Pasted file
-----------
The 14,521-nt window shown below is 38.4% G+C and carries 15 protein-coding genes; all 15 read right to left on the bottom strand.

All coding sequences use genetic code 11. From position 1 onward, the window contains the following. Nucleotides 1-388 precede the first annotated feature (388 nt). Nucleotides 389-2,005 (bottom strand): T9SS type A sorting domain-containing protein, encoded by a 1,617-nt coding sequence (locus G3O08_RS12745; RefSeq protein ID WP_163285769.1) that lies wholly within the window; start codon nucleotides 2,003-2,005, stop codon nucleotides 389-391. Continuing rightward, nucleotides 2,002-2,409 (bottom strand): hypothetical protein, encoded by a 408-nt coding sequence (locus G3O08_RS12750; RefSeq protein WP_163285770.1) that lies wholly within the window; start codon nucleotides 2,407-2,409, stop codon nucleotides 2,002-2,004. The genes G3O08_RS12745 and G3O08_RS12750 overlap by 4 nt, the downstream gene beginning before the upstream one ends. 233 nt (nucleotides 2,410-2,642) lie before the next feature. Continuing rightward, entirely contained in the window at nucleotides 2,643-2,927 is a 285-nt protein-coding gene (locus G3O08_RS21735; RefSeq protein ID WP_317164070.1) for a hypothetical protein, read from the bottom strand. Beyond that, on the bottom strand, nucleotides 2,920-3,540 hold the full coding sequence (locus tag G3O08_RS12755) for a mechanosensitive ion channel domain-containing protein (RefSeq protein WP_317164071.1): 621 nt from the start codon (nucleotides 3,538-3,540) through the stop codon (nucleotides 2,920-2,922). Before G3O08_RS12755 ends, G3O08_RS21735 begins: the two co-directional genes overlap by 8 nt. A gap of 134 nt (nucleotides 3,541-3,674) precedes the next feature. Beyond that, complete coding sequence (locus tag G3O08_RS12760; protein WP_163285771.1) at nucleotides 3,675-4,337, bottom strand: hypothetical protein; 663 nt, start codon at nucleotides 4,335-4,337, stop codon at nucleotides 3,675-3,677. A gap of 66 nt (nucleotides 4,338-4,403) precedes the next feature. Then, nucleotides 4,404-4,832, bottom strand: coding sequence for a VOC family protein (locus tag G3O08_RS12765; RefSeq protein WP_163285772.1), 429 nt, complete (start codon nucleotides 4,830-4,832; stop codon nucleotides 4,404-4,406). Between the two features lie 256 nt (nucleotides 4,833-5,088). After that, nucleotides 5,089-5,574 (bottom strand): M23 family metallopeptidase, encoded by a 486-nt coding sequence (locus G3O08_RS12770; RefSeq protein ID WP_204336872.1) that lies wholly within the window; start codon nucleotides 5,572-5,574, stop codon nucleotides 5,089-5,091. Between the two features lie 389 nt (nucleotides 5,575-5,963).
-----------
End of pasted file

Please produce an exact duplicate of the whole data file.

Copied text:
The 14,521-nt window shown below is 38.4% G+C and carries 15 protein-coding genes; all 15 read right to left on the bottom strand.

All coding sequences use genetic code 11. From position 1 onward, the window contains the following. Nucleotides 1-388 precede the first annotated feature (388 nt). Nucleotides 389-2,005 (bottom strand): T9SS type A sorting domain-containing protein, encoded by a 1,617-nt coding sequence (locus G3O08_RS12745; RefSeq protein ID WP_163285769.1) that lies wholly within the window; start codon nucleotides 2,003-2,005, stop codon nucleotides 389-391. Continuing rightward, nucleotides 2,002-2,409 (bottom strand): hypothetical protein, encoded by a 408-nt coding sequence (locus G3O08_RS12750; RefSeq protein WP_163285770.1) that lies wholly within the window; start codon nucleotides 2,407-2,409, stop codon nucleotides 2,002-2,004. The genes G3O08_RS12745 and G3O08_RS12750 overlap by 4 nt, the downstream gene beginning before the upstream one ends. 233 nt (nucleotides 2,410-2,642) lie before the next feature. Continuing rightward, entirely contained in the window at nucleotides 2,643-2,927 is a 285-nt protein-coding gene (locus G3O08_RS21735; RefSeq protein ID WP_317164070.1) for a hypothetical protein, read from the bottom strand. Beyond that, on the bottom strand, nucleotides 2,920-3,540 hold the full coding sequence (locus tag G3O08_RS12755) for a mechanosensitive ion channel domain-containing protein (RefSeq protein WP_317164071.1): 621 nt from the start codon (nucleotides 3,538-3,540) through the stop codon (nucleotides 2,920-2,922). Before G3O08_RS12755 ends, G3O08_RS21735 begins: the two co-directional genes overlap by 8 nt. A gap of 134 nt (nucleotides 3,541-3,674) precedes the next feature. Beyond that, complete coding sequence (locus tag G3O08_RS12760; protein WP_163285771.1) at nucleotides 3,675-4,337, bottom strand: hypothetical protein; 663 nt, start codon at nucleotides 4,335-4,337, stop codon at nucleotides 3,675-3,677. A gap of 66 nt (nucleotides 4,338-4,403) precedes the next feature. Then, nucleotides 4,404-4,832, bottom strand: coding sequence for a VOC family protein (locus tag G3O08_RS12765; RefSeq protein WP_163285772.1), 429 nt, complete (start codon nucleotides 4,830-4,832; stop codon nucleotides 4,404-4,406). Between the two features lie 256 nt (nucleotides 4,833-5,088). After that, nucleotides 5,089-5,574 (bottom strand): M23 family metallopeptidase, encoded by a 486-nt coding sequence (locus G3O08_RS12770; RefSeq protein ID WP_204336872.1) that lies wholly within the window; start codon nucleotides 5,572-5,574, stop codon nucleotides 5,089-5,091. Between the two features lie 389 nt (nucleotides 5,575-5,963).